The Gaussian white noise modulated in amplitude is defined as the product of a Gaussian white noise and a slowly varying signal with strictly positive values, called volatility. It is a special case of the superstatistical systems with the amplitude as the single parameter associated to the environment variations. If the volatility is deterministic, then the demodulation, i.e., the separation of the two components from a measured time series, can be achieved by a moving average with the averaging window length optimized by the condition that the absolute values of the estimated white noise are uncorrelated. Using Monte Carlo experiments we show that the large scale deterministic volatility can be accurately numerically determined. The artificial deterministic volatilities have a variety of shapes comparable with those occurring in real financial time series. Applied to the daily returns of the S&P500 index, the demodulation algorithm indicates that the most part of the financial volatility is deterministic.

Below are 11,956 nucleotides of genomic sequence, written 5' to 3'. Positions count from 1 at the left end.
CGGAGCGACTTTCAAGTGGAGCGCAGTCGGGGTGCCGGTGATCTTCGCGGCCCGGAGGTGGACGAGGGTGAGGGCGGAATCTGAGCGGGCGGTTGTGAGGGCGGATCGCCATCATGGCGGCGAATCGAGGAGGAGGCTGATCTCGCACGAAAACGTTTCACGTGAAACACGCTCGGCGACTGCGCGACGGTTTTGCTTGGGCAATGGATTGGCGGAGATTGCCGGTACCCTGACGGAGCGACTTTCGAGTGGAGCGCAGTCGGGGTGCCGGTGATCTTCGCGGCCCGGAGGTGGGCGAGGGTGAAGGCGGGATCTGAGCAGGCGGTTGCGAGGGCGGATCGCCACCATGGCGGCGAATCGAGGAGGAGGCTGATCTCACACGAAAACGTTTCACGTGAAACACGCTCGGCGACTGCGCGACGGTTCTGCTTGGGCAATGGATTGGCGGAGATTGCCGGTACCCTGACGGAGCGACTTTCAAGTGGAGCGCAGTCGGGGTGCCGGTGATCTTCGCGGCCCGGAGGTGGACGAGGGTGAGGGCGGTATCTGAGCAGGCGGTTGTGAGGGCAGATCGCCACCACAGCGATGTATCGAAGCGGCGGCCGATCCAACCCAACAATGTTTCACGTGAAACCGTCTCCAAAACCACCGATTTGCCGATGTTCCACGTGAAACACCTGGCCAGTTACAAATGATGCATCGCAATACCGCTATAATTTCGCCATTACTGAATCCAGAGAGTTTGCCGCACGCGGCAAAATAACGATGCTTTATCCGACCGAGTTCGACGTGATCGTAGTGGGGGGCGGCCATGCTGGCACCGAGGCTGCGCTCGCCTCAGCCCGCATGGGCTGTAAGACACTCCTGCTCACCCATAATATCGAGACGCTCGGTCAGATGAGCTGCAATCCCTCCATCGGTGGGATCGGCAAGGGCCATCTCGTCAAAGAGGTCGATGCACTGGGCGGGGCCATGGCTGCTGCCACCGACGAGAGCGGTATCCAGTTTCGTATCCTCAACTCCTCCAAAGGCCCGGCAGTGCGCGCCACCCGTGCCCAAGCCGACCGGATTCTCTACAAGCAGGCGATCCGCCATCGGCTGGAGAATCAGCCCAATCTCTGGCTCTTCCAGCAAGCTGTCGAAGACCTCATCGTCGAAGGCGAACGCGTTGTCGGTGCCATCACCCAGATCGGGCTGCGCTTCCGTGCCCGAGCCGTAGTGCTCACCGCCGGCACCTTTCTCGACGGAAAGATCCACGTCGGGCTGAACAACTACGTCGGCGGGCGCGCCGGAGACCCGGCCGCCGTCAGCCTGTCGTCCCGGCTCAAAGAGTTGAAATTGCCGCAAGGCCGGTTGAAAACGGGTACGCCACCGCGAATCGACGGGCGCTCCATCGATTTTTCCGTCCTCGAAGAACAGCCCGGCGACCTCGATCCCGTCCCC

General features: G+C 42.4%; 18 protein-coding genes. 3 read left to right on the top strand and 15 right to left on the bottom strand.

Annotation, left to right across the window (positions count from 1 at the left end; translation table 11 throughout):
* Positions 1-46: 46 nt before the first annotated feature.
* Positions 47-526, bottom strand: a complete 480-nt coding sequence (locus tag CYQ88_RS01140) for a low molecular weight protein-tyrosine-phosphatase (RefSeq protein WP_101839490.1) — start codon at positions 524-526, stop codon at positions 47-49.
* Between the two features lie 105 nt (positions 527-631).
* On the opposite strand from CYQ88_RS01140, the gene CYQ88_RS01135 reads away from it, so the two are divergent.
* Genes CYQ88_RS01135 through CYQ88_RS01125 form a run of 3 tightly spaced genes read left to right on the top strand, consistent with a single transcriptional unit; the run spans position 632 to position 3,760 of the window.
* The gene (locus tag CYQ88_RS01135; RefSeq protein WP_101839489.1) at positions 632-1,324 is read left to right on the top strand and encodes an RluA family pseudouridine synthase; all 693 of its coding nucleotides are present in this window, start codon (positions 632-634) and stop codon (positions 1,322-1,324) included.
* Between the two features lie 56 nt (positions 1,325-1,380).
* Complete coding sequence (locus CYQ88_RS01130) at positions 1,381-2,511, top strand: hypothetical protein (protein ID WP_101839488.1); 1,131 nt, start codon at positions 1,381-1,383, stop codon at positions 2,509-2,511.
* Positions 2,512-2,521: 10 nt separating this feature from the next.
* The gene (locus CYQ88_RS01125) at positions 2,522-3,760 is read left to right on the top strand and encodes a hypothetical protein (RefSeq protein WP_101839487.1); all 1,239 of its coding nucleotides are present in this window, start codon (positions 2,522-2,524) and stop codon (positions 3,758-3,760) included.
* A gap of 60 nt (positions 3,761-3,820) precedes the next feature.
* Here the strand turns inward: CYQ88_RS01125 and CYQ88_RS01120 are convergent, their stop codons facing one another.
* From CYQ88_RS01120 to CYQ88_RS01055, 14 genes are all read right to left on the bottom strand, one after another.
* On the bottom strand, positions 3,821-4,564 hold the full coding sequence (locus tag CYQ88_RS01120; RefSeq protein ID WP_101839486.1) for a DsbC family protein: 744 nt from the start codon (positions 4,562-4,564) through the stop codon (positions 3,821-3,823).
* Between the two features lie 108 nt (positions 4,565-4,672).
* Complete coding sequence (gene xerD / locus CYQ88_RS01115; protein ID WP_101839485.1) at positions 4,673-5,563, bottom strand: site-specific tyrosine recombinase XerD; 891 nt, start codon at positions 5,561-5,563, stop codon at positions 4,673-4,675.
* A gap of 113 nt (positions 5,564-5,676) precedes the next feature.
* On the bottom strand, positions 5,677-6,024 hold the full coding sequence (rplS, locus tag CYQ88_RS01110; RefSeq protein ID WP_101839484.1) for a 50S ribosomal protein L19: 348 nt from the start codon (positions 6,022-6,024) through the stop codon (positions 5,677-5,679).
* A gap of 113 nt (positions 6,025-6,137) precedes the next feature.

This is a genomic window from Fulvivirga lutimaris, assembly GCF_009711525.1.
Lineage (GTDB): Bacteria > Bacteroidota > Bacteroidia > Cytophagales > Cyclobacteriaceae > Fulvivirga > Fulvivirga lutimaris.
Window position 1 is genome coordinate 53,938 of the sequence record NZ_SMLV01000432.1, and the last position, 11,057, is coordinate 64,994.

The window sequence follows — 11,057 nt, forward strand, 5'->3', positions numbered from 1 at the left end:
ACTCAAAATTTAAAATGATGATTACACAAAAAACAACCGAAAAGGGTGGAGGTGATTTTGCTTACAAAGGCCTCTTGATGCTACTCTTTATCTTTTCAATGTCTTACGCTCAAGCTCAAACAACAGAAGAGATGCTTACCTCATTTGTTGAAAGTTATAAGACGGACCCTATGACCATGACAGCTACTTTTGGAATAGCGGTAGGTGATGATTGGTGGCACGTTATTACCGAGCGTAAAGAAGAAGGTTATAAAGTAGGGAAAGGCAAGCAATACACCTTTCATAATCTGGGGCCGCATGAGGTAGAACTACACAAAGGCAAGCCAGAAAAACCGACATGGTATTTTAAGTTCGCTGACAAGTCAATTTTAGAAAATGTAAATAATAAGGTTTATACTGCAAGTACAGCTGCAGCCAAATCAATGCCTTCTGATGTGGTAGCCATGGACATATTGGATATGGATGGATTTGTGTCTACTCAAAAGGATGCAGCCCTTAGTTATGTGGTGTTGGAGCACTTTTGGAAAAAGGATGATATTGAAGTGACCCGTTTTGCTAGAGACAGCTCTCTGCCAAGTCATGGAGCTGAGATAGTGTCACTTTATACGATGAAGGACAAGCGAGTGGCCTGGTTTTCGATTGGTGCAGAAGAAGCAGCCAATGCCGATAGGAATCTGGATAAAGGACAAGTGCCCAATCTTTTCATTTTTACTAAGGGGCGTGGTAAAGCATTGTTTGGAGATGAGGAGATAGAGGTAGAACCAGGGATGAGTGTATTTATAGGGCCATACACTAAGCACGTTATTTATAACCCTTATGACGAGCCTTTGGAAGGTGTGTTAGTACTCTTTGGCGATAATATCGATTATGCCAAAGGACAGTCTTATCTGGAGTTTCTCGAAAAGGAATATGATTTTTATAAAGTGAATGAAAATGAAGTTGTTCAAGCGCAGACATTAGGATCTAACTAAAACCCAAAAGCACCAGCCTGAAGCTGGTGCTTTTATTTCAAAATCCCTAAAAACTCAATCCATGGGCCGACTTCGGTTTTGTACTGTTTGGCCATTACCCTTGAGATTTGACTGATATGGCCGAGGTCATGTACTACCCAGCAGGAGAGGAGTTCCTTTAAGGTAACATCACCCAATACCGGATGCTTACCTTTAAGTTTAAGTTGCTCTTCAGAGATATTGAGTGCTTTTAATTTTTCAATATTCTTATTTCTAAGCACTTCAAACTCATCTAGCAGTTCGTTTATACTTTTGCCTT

Statistical and Nonlinear Physics; computational methods; superstatistics; volatility; artificial time series; Monte Carlo methods
C. Vamoş, M. Crăciun, Numerical demodulation of a Gaussian white noise modulated in amplitude by a deterministic volatility, Eur. Phys. J. B (2013) 86: 166.
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The European Physical Journal B